by Lawrence Wright
SEPTEMBER 20, 2010
In THE NEW YORKER
When a dozen cartoons satirizing the Prophet Mohammed appeared in the conservative Danish daily Jyllands-Posten, in September, 2005, there was only a muted outcry from the small Danish Muslim community, and little reaction in the rest of the Muslim world. Six months later, however, riots broke out and Danish embassies were burned; more than a hundred people died. Assassination threats were made, and continue to this day.
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Last year, when plans were announced for Cordoba House, an Islamic community center to be built two blocks north of Ground Zero, few opposed them. The project was designed to promote moderate Islam and provide a bridge to other faiths. Imam Feisal Abdul Rauf, the Sufi cleric leading the effort, told the Times, in December, “We want to push back against the extremists.” In August, the Landmarks Preservation Commission granted Park51, as the center is now known, unanimous approval. A month later, it is the focus of a bitter quarrel about the place of Islam in our society.
The lessons of the Danish cartoon controversy serve as an ominous template for the current debate. One reason for the initial lack of reaction to the cartoons was that they were, essentially, innocuous. There is a prohibition on depictions of the Prophet in Islam, but that taboo has ebbed and flowed over time, and only two of the twelve published cartoons could really be construed as offensive in themselves: one portrayed the Prophet as a barbarian with a drawn sword, which played into a racial stereotype; the other showed him wearing a turban in the shape of a bomb. Newspapers in several Muslim countries published the cartoons to demonstrate that they were tasteless, rather than vicious. The cartoons, in other words, did not cause the trouble.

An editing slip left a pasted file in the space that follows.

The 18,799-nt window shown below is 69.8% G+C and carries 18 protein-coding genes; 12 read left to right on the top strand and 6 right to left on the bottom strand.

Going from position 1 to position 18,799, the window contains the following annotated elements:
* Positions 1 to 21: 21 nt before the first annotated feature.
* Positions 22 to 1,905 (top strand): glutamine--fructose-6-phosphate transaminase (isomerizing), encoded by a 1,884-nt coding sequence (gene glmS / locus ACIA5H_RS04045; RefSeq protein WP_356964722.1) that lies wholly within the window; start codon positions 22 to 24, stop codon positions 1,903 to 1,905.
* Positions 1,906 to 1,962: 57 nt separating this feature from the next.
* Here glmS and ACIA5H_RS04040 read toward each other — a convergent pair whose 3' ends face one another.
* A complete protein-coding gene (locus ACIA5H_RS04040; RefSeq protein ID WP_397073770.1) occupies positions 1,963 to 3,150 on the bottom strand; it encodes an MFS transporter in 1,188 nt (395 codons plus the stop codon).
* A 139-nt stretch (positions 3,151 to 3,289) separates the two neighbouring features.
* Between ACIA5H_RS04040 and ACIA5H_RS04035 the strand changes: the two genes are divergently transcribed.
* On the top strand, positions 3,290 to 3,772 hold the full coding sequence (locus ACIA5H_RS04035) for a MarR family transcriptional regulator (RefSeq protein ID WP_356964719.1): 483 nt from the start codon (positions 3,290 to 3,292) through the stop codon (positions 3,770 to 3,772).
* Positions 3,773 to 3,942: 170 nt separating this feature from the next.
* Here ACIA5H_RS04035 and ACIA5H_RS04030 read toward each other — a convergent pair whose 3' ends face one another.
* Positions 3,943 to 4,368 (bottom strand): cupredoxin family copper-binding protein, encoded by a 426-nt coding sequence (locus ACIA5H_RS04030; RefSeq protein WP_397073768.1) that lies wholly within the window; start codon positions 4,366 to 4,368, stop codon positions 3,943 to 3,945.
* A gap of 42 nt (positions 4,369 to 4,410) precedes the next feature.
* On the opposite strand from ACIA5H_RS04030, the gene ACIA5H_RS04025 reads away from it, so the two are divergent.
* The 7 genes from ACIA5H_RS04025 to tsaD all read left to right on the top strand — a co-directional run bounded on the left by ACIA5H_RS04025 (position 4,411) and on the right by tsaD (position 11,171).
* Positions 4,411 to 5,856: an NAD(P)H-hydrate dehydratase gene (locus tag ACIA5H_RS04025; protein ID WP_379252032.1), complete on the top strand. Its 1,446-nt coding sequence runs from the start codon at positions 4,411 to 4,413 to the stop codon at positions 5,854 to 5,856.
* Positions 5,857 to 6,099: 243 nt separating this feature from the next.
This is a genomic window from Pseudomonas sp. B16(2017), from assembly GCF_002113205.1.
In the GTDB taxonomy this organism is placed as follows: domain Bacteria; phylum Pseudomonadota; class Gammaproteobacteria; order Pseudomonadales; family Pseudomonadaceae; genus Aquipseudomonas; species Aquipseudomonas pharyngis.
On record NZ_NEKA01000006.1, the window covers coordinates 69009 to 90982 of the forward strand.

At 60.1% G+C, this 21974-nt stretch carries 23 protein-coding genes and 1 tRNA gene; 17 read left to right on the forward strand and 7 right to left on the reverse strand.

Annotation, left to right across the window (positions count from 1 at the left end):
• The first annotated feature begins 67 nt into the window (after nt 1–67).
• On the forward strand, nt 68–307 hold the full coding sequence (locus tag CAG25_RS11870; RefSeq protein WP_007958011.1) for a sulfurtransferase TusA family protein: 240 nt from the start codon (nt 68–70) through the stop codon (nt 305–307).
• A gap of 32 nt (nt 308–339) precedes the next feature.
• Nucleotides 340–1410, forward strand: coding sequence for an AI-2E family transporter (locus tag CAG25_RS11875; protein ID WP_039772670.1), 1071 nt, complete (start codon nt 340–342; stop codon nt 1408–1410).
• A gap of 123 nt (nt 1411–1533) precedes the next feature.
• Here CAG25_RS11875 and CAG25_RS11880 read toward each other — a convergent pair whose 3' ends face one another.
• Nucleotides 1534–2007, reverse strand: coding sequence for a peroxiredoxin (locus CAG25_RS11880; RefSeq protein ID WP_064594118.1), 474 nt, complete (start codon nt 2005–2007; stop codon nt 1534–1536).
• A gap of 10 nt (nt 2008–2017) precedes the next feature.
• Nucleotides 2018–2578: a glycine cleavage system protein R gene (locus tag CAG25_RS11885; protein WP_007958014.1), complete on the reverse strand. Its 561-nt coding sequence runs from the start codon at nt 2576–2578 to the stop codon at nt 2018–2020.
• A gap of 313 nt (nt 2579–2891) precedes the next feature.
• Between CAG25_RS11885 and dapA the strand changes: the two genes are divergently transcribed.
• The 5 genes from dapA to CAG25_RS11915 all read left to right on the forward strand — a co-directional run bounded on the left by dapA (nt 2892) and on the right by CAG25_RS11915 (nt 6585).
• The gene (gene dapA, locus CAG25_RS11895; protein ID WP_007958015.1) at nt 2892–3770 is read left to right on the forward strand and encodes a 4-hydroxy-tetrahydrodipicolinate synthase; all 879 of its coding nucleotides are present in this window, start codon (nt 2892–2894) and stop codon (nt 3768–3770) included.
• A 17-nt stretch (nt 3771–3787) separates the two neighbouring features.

So what happened? A group of radical imams in Denmark, led by Ahmed Abu Laban, an associate of Gama’a al-Islamiyya, an Egyptian terrorist organization, decided to use the cartoons to inflate their own importance. They showed the cartoons to various Muslim leaders in other countries, and included three illustrations that had not appeared in the Danish papers. One was a photograph of a man supposedly wearing a prayer cap and a pig mask, and imitating the Prophet. (He turned out to be a contestant in a French hog-calling competition). Another depicted a dog mounting a Muslim in prayer. The third was a drawing of the Prophet as a maddened pedophile gripping helpless children like dolls in either hand. The imams later claimed that these illustrations had been e-mailed to them as threats—although they never produced any proof that they hadn’t made the drawings themselves—and so were fair representations of European anti-Muslim sentiment. The leaders saw them and were inflamed. The Sunni scholar Yusuf al-Qaradawi demanded a Day of Rage. So far, we have had five years of rage.
In the dispute over Park51, the role of the radical imams has been taken by bloggers and right-wing commentators. In this parable, Pamela Geller, who writes a blog called Atlas Shrugs and runs a group called Stop Islamization of America, plays the part of Ahmed Abu Laban. Geller has already contributed to the phony claim that President Obama is a Muslim (which twenty per cent of the American public now believe is true), by promoting a theory that he is the bastard son of Malcolm X. Because of Park51’s location, Geller compares the community center (or the “9/11 Monster Mosque,” as she terms it) to Al Aqsa, the ancient mosque on the Temple Mount in Jerusalem—a flash point for Jewish extremists in Israel.